To my great frustration, He didn’t answer my questions. In the stillness of the dark, I only felt a quiet voice whisper. “I’m here. I’m with you”. It was one of the most comforting and yet irritating responses I’d heard to anything.

And yet…

And yet it was enough. It was the turning point in my pregnancy.

And by that, I don’t mean that my hyperemesis miraculously stopped. It didn’t. I was eventually discharged from hospital and the vomiting gradually decreased in frequency but continued well into my 6th and 7th months.

No, what changed was that I started to experience a small sense of peace and reassurance. And that was enough.

After the birth of my first son, my doctor told me my experience had been ‘bad luck’. After my second he told me that this was unfortunately ‘my pattern’. Later on, I found out that my aunt had been the same, so I came the conclusion that I had inherited some genetic tendency to hyperemesis.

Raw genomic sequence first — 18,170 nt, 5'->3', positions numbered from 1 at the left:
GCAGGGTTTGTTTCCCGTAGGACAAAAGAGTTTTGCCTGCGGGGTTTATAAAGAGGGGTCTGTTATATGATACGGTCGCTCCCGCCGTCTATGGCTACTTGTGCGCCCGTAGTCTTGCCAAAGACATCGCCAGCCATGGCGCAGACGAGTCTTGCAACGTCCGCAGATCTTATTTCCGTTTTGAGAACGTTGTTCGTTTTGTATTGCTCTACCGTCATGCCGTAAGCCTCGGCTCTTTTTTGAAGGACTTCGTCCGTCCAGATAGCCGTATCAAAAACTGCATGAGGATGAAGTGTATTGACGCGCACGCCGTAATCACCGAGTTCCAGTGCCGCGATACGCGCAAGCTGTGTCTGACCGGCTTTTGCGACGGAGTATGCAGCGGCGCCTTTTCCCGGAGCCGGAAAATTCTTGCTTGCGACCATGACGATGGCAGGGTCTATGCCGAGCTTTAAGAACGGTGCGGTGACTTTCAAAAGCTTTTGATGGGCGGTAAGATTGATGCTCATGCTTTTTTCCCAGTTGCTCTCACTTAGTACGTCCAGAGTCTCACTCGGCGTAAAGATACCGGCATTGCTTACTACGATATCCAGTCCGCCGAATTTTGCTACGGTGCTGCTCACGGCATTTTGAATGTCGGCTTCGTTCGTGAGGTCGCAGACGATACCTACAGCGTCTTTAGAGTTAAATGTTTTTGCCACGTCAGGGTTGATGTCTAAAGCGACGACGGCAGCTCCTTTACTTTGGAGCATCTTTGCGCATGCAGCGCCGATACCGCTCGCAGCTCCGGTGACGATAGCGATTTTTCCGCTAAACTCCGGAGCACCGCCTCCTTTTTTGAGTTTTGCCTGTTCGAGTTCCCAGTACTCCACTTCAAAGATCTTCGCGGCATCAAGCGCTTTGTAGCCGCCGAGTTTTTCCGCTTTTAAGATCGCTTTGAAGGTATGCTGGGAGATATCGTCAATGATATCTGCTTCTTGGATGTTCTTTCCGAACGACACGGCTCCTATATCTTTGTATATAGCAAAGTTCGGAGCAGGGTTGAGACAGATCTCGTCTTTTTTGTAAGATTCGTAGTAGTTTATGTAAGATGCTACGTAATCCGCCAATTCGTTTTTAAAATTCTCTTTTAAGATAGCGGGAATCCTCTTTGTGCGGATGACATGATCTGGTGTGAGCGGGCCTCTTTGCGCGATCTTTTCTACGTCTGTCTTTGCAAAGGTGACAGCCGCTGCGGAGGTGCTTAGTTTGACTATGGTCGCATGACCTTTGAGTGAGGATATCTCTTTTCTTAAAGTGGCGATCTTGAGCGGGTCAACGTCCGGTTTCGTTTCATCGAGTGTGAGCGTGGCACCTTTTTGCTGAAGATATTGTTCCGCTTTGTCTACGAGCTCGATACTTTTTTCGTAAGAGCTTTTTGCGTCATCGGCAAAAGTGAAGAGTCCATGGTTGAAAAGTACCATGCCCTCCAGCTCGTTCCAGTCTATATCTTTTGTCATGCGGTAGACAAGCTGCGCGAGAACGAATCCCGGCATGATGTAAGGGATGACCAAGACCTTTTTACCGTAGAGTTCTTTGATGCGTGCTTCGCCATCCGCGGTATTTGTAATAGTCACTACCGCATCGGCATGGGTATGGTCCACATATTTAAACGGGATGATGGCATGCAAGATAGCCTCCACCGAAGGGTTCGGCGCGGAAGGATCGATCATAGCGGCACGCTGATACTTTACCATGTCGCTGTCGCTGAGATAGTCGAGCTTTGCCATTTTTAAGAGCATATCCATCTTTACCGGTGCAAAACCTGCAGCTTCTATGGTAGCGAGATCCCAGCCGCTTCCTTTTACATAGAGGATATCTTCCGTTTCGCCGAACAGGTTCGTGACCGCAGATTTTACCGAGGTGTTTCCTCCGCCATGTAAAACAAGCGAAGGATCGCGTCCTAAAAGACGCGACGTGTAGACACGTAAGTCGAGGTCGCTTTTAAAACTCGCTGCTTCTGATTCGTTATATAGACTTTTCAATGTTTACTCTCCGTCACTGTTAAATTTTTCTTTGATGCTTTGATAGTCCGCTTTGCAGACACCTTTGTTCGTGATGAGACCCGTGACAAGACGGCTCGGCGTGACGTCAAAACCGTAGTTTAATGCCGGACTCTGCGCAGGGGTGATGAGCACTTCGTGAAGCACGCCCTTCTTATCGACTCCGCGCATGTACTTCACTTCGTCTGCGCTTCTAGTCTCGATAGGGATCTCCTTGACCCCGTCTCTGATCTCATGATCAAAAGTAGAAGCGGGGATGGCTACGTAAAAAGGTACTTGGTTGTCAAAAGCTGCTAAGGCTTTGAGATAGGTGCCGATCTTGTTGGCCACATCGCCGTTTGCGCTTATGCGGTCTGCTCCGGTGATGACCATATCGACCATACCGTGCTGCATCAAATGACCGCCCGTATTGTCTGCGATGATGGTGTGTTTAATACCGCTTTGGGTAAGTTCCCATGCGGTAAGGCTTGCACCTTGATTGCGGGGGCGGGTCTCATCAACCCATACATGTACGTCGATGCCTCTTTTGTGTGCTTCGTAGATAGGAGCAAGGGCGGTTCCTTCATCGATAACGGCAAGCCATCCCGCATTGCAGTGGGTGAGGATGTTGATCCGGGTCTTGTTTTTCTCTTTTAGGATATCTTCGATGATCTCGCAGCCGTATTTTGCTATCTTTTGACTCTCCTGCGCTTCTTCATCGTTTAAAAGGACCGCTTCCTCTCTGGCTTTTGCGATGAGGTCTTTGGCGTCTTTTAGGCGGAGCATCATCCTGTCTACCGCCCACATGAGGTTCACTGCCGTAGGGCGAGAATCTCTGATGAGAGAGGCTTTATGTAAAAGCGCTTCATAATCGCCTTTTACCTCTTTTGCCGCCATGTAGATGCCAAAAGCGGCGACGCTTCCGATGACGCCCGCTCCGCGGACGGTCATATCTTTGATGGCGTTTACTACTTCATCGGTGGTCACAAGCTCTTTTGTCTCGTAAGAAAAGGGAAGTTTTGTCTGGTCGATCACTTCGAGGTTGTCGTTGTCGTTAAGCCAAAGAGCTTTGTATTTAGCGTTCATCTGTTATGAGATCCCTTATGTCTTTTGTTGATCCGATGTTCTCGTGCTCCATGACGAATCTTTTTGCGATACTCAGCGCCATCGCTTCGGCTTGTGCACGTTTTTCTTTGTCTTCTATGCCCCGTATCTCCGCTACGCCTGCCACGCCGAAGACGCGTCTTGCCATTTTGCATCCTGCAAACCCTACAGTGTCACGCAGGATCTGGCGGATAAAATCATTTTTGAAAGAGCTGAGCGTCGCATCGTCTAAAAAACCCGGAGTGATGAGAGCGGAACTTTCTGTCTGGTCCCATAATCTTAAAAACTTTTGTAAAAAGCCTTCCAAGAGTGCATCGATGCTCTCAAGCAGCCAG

But knowing a cause, a logical reason, for it didn’t help. I still felt (feel) some inadequacy as a mother and I mourned the lost opportunity of having more children (I couldn’t put my young family though that again). The only thing that helped was that still small voice saying, “I’m here. I’m with you”. The same words my parents used when I was ill as a child and the same I said to my own children in similar circumstances. Perhaps it’s the best and only real reassurance we can offer someone in distress.